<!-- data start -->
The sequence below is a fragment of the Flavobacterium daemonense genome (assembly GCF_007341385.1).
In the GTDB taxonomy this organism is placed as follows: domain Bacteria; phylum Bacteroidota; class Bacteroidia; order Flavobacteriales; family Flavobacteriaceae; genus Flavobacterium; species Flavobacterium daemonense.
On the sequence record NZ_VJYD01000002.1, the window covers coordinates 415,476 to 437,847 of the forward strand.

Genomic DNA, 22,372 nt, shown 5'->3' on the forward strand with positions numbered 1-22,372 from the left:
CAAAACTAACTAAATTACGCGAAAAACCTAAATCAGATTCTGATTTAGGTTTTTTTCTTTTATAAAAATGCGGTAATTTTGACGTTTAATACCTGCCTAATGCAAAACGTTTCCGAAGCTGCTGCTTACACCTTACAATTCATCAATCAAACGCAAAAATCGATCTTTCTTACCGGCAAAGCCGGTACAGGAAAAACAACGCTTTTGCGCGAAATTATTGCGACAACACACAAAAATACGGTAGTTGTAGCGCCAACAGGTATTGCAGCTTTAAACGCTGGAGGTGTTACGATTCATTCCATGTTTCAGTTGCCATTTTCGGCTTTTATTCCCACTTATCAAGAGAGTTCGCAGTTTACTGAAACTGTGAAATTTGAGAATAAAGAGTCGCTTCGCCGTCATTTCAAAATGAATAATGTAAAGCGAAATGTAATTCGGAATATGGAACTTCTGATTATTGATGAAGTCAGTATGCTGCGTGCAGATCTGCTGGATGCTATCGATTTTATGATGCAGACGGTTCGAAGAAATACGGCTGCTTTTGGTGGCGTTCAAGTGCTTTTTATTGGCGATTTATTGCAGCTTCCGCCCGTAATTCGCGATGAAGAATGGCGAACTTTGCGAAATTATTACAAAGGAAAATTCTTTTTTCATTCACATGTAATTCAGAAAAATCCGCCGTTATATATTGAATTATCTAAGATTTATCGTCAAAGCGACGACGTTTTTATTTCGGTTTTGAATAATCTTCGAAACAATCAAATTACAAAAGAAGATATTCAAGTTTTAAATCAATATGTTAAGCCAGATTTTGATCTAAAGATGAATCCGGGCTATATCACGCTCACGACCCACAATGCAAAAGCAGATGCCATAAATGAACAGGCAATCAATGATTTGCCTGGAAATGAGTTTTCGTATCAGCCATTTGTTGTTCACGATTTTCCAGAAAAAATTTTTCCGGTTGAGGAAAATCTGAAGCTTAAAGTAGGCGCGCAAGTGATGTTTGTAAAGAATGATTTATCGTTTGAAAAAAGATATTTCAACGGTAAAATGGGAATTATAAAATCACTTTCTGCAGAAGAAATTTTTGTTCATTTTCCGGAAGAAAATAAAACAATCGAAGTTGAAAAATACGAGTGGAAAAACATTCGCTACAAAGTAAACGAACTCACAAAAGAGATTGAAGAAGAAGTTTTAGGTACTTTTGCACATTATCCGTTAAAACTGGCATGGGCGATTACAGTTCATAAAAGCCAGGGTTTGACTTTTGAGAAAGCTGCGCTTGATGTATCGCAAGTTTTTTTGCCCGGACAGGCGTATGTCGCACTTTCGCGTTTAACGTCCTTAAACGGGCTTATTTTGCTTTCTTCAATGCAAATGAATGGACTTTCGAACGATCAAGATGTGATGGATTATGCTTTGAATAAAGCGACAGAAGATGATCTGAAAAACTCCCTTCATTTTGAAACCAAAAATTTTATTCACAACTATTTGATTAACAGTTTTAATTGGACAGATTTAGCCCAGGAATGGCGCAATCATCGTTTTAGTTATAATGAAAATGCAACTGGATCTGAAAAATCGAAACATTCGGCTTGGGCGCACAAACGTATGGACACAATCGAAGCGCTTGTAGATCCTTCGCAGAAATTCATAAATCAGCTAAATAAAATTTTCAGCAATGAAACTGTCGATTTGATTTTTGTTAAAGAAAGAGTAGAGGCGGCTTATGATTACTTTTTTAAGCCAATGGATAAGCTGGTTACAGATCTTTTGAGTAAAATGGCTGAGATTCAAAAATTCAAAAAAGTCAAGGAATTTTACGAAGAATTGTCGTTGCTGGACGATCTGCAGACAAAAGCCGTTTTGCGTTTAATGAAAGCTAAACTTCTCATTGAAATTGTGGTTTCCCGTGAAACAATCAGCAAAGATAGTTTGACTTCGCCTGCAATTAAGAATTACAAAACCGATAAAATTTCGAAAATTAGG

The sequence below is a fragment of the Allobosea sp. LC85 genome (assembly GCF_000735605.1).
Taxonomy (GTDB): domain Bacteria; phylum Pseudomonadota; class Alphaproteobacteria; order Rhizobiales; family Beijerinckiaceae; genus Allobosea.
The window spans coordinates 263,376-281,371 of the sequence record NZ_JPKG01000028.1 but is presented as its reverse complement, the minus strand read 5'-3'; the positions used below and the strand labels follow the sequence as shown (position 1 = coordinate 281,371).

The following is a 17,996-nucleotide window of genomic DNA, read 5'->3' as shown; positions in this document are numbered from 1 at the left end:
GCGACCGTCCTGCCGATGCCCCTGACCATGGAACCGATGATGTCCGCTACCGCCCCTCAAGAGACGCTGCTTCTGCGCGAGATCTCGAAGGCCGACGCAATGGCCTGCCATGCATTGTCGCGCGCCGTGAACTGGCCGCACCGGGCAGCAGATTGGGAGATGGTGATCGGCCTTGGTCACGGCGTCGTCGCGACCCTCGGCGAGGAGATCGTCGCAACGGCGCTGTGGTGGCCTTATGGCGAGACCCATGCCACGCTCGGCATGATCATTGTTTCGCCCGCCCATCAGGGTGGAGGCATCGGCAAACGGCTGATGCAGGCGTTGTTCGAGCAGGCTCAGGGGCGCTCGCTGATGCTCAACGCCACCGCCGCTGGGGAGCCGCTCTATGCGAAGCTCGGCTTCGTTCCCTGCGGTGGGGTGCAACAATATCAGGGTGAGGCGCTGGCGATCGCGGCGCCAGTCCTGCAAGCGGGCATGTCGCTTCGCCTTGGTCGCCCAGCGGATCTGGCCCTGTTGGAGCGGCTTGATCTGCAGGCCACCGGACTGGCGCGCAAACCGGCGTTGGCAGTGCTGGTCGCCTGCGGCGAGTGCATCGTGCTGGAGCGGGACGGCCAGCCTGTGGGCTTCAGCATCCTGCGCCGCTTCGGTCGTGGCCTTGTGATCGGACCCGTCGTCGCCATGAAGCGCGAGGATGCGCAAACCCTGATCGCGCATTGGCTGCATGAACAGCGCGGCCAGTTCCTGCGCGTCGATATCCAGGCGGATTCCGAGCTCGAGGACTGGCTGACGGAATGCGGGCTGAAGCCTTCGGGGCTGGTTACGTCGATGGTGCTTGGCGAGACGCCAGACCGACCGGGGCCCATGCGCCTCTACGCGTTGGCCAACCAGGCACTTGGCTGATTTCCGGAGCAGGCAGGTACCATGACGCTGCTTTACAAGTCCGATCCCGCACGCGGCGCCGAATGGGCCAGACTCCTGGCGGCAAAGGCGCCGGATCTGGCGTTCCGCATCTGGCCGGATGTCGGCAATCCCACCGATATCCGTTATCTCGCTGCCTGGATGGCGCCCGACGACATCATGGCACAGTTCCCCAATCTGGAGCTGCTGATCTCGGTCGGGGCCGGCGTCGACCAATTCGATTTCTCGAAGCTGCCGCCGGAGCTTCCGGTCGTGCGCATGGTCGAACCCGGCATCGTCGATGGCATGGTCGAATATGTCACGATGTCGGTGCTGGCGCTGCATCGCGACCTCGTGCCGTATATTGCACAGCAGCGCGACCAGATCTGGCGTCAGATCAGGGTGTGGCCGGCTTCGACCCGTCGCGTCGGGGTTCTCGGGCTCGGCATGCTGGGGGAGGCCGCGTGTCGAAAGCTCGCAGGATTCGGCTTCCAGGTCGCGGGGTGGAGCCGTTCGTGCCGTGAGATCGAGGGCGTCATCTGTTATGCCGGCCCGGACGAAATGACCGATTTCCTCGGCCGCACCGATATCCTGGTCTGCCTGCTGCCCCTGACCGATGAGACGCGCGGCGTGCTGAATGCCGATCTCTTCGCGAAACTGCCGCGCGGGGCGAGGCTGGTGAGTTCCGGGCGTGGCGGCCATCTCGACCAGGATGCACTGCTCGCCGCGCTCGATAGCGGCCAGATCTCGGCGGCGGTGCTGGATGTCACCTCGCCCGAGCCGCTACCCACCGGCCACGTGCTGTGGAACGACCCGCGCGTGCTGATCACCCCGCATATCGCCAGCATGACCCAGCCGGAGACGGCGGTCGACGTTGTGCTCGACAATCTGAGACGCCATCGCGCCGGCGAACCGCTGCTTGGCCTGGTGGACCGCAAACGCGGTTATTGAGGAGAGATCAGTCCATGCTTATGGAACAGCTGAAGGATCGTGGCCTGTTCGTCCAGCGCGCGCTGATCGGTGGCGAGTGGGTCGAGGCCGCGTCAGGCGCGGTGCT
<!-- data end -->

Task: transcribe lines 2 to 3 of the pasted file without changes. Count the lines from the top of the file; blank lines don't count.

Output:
In the GTDB taxonomy this organism is placed as follows: domain Bacteria; phylum Bacteroidota; class Bacteroidia; order Flavobacteriales; family Flavobacteriaceae; genus Flavobacterium; species Flavobacterium daemonense.
On the sequence record NZ_VJYD01000002.1, the window covers coordinates 415,476 to 437,847 of the forward strand.